I came across this set of three volumes in a second hand bookshop in New Zealand, a snap at forty dollars for all three. Each volume covers a decade, starting with the foundation of Amazing Stories in 1926, with the third ending in 1955. (There’s a fourth volume, covering 56 to 65, which would have been handy to have, but it looks like that one didn’t a proper distribution and is hard to come by.)

It’s my feeling that the nature of science fiction is as much about the nature of its audience as about the texts themselves. Ashley’s chosen starting point seems to back this up.

Wednesday, 17 April 2013

Reading report Q1 2013: Kindle is King

For me, the first quarter of this year was dominated by February, when I fled the winter chill of London for a month of summer in my antipodean mother land. I won’t bore you with how great it all was – great weather, old friends, family on good behaviour, plenty of good wine and beer and so forth. Instead I’ll bore you with far less interesting chat about reading.

I’ve had a Kindle for a couple of years and have taken it on holiday a couple of times, but this is the trip it was made for. I always end up taking what I consider a sufficient number of books (perhaps six) and then while I’m in NZ one thing like to is search second-hand bookshops for obscure SF paperbacks from the seventies and eighties. What I particularly love is a small town book exchange (every small town in NZ has got one) with a SF section that looks like it might have come from the estate of a lonely farmer and SF fan.

I’ve done pretty well with Jack Vance, picking up nice seventies and eighties editions from Grafton and the New English Library with cool covers by Jim Burns, Mick van Houten and Peter Elson, etc. But this year I discovered something that’s killed that hobby dead: The SF Gateway

It’s changed my holidays for ever and I may now never visit New Zealand again.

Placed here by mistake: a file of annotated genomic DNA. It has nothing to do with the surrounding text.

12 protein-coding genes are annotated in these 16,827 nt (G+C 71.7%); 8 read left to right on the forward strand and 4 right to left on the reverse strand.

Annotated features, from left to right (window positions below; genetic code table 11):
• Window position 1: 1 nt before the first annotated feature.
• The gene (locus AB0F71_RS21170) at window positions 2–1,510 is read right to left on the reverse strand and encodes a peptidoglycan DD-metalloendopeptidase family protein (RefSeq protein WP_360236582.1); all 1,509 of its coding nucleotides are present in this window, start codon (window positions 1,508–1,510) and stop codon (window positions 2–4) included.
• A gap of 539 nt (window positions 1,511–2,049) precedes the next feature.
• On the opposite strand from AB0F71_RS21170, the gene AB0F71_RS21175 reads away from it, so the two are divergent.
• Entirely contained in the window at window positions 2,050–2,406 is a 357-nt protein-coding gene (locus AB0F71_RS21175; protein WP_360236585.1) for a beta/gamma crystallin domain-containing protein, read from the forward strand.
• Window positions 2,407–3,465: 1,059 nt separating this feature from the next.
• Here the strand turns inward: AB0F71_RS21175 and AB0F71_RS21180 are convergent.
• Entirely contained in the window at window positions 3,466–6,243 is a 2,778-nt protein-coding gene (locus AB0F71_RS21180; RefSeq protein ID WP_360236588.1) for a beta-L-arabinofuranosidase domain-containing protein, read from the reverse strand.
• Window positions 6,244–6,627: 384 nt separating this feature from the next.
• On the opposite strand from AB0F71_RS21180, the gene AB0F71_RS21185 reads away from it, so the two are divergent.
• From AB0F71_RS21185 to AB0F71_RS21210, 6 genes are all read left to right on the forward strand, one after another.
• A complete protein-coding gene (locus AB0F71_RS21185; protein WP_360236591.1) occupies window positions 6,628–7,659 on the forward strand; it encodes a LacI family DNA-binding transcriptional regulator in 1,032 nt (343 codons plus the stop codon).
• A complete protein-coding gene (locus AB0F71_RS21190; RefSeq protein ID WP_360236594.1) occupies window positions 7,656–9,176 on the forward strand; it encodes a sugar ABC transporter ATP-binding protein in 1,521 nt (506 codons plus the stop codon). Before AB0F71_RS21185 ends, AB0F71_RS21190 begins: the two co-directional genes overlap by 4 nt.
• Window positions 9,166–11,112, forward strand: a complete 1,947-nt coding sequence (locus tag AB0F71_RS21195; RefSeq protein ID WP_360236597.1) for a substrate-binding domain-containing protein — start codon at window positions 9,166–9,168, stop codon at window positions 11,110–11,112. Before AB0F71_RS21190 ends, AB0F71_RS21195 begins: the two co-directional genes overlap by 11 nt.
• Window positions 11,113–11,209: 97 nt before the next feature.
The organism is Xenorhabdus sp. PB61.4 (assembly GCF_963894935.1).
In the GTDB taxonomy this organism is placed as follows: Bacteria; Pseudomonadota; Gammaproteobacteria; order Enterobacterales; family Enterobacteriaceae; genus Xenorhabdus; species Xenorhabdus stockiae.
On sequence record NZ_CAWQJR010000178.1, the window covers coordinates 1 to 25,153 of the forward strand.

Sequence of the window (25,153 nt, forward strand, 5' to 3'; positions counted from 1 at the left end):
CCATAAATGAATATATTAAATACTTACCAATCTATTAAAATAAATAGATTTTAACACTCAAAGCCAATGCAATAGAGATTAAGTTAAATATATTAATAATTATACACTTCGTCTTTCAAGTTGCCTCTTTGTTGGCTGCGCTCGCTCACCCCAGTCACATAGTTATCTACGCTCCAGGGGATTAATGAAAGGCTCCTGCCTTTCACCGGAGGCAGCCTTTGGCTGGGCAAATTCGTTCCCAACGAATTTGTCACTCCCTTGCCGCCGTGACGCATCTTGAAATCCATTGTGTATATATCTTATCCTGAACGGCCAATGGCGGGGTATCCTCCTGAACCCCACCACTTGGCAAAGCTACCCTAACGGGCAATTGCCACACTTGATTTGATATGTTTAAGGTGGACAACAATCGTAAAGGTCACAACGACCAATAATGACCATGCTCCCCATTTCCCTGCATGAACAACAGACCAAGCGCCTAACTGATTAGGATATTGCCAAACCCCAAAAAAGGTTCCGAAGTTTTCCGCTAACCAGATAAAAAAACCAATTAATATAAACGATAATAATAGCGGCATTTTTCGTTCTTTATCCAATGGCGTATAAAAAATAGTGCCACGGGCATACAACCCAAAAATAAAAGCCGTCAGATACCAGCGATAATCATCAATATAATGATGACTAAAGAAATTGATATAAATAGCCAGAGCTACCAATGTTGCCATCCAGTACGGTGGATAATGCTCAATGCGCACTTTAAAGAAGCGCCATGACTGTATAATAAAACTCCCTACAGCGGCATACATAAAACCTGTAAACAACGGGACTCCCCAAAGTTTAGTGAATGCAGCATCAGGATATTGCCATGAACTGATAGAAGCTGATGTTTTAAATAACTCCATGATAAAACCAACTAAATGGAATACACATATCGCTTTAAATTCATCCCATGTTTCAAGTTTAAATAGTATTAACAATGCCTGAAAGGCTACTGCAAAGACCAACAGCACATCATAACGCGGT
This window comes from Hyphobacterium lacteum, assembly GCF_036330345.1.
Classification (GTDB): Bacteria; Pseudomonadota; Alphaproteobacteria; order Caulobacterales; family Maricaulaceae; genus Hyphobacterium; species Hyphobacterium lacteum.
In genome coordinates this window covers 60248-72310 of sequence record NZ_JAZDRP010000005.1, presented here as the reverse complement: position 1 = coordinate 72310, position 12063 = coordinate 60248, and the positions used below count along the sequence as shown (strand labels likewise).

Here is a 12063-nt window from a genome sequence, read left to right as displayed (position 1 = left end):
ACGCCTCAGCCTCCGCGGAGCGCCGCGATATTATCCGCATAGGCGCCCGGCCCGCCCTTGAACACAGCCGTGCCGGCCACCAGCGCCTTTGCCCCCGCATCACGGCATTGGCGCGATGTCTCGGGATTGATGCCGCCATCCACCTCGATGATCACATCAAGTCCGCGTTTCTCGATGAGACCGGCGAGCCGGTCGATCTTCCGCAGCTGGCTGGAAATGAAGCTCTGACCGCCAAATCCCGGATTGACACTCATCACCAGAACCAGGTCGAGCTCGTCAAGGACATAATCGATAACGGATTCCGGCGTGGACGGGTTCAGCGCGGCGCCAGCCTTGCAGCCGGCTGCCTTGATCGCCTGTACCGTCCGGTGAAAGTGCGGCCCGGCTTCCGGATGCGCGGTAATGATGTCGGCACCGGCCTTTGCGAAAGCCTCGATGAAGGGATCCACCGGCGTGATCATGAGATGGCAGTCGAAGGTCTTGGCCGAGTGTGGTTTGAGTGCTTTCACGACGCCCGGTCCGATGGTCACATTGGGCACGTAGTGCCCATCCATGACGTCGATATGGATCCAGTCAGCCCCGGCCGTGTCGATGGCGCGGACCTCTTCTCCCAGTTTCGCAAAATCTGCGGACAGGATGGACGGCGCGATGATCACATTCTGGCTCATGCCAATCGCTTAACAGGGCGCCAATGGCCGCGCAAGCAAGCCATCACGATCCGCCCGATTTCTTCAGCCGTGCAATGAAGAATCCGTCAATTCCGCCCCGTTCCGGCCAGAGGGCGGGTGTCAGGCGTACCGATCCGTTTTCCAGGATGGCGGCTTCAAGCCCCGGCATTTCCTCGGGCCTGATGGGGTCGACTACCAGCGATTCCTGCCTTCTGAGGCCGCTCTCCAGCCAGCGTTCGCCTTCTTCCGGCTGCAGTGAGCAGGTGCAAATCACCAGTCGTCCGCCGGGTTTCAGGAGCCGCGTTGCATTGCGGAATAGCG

Sunday, 14 April 2013

The Cadwal Chronicles by Jack Vance

This series of three novels – Araminta Station, Ecce & Old Earth and Throy – sees the arrival of Vance’s late style. It sets the tone for Vance’s final sequence, Nightlamp, Ports of Call and Lurulu, a series of elegiac novels set in his established far future of galactic civilisation, the Gaean Reach.

The Gaean Reach isn’t an especially detailed setting. It’s more like a set of conventions that look a lot like pulp-era space opera: easy interplanetary travel, wide-spread human settlement, near-universal currency, language and police force across the galaxy, and thriller plots based on simple motivations of greed, lust or revenge. Vance uses this classic setting as a background for his vividly detailed imagination for place, his ear for droll, self-regarding rhetoric, particularly on the part of his villainous characters, and the extraordinary vocabulary he deploys with such effortless flair.

However, the pulp-era elements he leans on so heavily are built on attitudes that are these days considered naive, and even offensive. Many readers will find the sexist thriller clich├ęs and character types distracting, and the rough and ready evolutionary anthropology suggested by the numerous depraved or backwards societies of the Gaean Reach has disturbing implications.

Could it be that hiding behind the jovially cruel Vancian world view lies a racist and sexist tract?